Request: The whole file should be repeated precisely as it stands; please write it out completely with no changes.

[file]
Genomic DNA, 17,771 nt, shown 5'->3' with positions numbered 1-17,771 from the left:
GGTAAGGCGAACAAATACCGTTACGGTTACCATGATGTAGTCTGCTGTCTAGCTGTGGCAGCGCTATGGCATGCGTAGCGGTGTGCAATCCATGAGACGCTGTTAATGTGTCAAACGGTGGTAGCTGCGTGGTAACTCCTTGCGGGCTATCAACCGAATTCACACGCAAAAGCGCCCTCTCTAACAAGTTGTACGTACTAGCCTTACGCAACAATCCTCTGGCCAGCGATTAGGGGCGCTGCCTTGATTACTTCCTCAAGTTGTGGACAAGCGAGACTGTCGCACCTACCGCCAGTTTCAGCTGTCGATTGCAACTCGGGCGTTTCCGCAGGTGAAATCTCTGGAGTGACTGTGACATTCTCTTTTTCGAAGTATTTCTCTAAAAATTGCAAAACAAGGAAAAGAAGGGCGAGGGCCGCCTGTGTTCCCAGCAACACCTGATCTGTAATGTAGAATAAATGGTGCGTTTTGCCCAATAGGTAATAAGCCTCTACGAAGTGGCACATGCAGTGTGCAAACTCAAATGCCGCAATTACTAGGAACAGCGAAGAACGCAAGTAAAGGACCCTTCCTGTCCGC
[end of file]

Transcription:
Genomic DNA, 17,771 nt, shown 5'->3' with positions numbered 1-17,771 from the left:
GGTAAGGCGAACAAATACCGTTACGGTTACCATGATGTAGTCTGCTGTCTAGCTGTGGCAGCGCTATGGCATGCGTAGCGGTGTGCAATCCATGAGACGCTGTTAATGTGTCAAACGGTGGTAGCTGCGTGGTAACTCCTTGCGGGCTATCAACCGAATTCACACGCAAAAGCGCCCTCTCTAACAAGTTGTACGTACTAGCCTTACGCAACAATCCTCTGGCCAGCGATTAGGGGCGCTGCCTTGATTACTTCCTCAAGTTGTGGACAAGCGAGACTGTCGCACCTACCGCCAGTTTCAGCTGTCGATTGCAACTCGGGCGTTTCCGCAGGTGAAATCTCTGGAGTGACTGTGACATTCTCTTTTTCGAAGTATTTCTCTAAAAATTGCAAAACAAGGAAAAGAAGGGCGAGGGCCGCCTGTGTTCCCAGCAACACCTGATCTGTAATGTAGAATAAATGGTGCGTTTTGCCCAATAGGTAATAAGCCTCTACGAAGTGGCACATGCAGTGTGCAAACTCAAATGCCGCAATTACTAGGAACAGCGAAGAACGCAAGTAAAGGACCCTTCCTGTCCGC